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Jane Jacobs, urbanism icon (Image: Tina Tiller)
Jane Jacobs, urbanism icon (Image: Tina Tiller)

OPINIONWellingtonFebruary 20, 2024

What would Jane Jacobs think of Wellington’s new District Plan?

Jane Jacobs, urbanism icon (Image: Tina Tiller)
Jane Jacobs, urbanism icon (Image: Tina Tiller)

The ‘mother of urban design’, Jane Jacobs advocated for lively, vibrant streets through mixed-use developments, new and old buildings, and a wise use of density. Stephen Maslin explores Wellington’s new District Plan through Jacobs’s writing. 

“Designing a dream city is easy; rebuilding a living one takes imagination”. Those words, written by Jane Jacobs in her first article for Fortune Magazine in 1958, started a revolution in the way people think about cities. 

Jacobs didn’t have a degree or any training in urban planning. She was an associate editor for Architectural Forum, who rose to prominence as an opponent of a plan to build an expressway through lower Manhattan, destroying Soho and Jacobs’s home neighbourhood of Greenwich Village. With a combination of grass roots activism and high-minded theory, she convinced the city to rethink its plan. 

Her ideas caught on. Today, Jacobs is known as the “mother of urban design”. Her first book, The Death and Life of Great American Cities is considered the most important text in urbanism. 

Jane Jacobs (Photo: Supplied)

At the core of Jacobs’s philosophy was the idea that cities are living organisms, not fossils to be preserved. They are part of an interconnected and diverse ecosystem. She advocated for mixed-use developments, new and old buildings, and wise use of density with a focus on creating lively, vibrant streets. Diversity was core to her beliefs – not just in terms of people, but buildings, shops, attractions, parks. Getting the ecosystem right creates life in a city, day and night. 

Wellington is rewriting its District Plan, which will potentially change some of the archaic and restrictive zoning rules that make it difficult and sometimes impossible to create mixed-use and diverse developments. The new plan is a chance to give people choice, to create an organic and diverse city. Changing the District Plan will allow us to develop better, we won’t be stuck maintaining vacant earthquake prone buildings. We can create mixed use developments of shops, townhouse and apartments. Within this plan we can create better transport choices and better public spaces. The new plan is a chance to give people choice, to create an organic and diverse city. If Jacobs was in Wellington today, she would have something to say.

Wellington from the sidewalks

“Streets and their sidewalks, the main public places of a city, are its most vital organs” – Jane Jacobs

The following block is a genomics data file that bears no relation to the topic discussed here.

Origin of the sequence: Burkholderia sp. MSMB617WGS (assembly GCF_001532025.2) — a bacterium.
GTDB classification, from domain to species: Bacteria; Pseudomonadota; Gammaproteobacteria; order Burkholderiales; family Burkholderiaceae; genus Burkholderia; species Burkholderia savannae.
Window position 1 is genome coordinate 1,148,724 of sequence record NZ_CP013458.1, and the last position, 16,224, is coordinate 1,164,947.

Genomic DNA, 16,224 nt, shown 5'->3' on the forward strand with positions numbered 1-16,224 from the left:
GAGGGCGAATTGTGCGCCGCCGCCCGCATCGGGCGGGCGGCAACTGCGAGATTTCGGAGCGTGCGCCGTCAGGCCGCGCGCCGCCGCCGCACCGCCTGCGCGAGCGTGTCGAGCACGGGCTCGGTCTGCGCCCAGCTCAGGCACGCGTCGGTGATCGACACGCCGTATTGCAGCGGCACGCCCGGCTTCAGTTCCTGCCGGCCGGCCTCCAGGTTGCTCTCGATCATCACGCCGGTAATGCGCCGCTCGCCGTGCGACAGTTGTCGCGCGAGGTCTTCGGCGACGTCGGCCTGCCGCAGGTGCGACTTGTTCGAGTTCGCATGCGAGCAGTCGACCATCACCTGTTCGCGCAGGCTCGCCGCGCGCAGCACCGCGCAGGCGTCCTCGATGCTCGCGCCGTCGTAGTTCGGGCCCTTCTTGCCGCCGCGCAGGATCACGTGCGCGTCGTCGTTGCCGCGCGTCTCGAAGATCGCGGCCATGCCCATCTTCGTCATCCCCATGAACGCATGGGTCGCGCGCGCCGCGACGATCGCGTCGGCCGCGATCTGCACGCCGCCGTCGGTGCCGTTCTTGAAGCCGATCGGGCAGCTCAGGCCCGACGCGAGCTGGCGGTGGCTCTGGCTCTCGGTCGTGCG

Jacobs believed in grassroots development, and the best people to know where to start are those who walk the streets and experience them firsthand. People around the world celebrate Jacobs’s memory with Jane’s Walks, an annual series of walking tours encouraging people to get out and pay closer attention to their neighbourhood. 

I suspect if Jacobs walked the streets of Wellington she would see death, but also life and opportunity. She would see vacant earthquake prone buildings that we keep because we cannot afford to repair them, but heritage status prevents us from destroying them. Walking Mount Victoria, she would see old beautiful villas, and decaying ones. In Mount Cook and Newtown she would see the chance for townhouses, apartments and infill development, she would love the mingle of people and diversity of shops. 

Walking through Karori, she’d see a chance for mixed use development and improved public transit to Zealandia, to showcase the beautiful green spaces in West Wellington. She would notice how people are pushed out to the suburbs, as far as Otaki and the Wairarapa, as the low density in the city continues to increase house prices and rates to stratospheric heights. She would oppose the destruction of the urban environment with “four lanes to the planes”, instead promoting more pragmatic ideas of public and active transit. Jacobs would see opportunity in the street spaces we already have for people to mingle, live and share stories. 

Diversity is the lifeblood of a city

“Everyone is aware that tremendous numbers of people concentrate in city downtowns and that, if they did not, there would be no downtown to amount to anything – certainly not one with much downtown diversity” – Jane Jacobs

The new District Plan isn’t about destruction of the old villas, it’s about creating life, vitality, and opportunity through diverse city planning. Diversity at its heart is the core of a city. Right now, the district plan hinders us, but with the new plan we can encourage a building boom of apartments and townhouses; density created by demand. 

With the new plan we could now have a choice: live in your old villa, nobody is forcing you to destroy it; have a record shop in a cool grungy shop in Newtown, or the ground floor of a swanky new apartment just next door. Housing that won’t place you in life indentured servitude to a bank. A row of shops that you can walk down, a cafe, clothing boutique, a grocer, a seamstress and restaurant with apartments above. A place that’s busy day and night, a place full of diversity and life.  

If Jacobs were here with us, advocating for Wellington’s district plan, she would want the opportunity to improve density, while retaining your old villa. Let’s not see the death of Wellington as it decays into a museum. Let’s look to see the life of Wellington as it grows and thrives with newfound opportunity.

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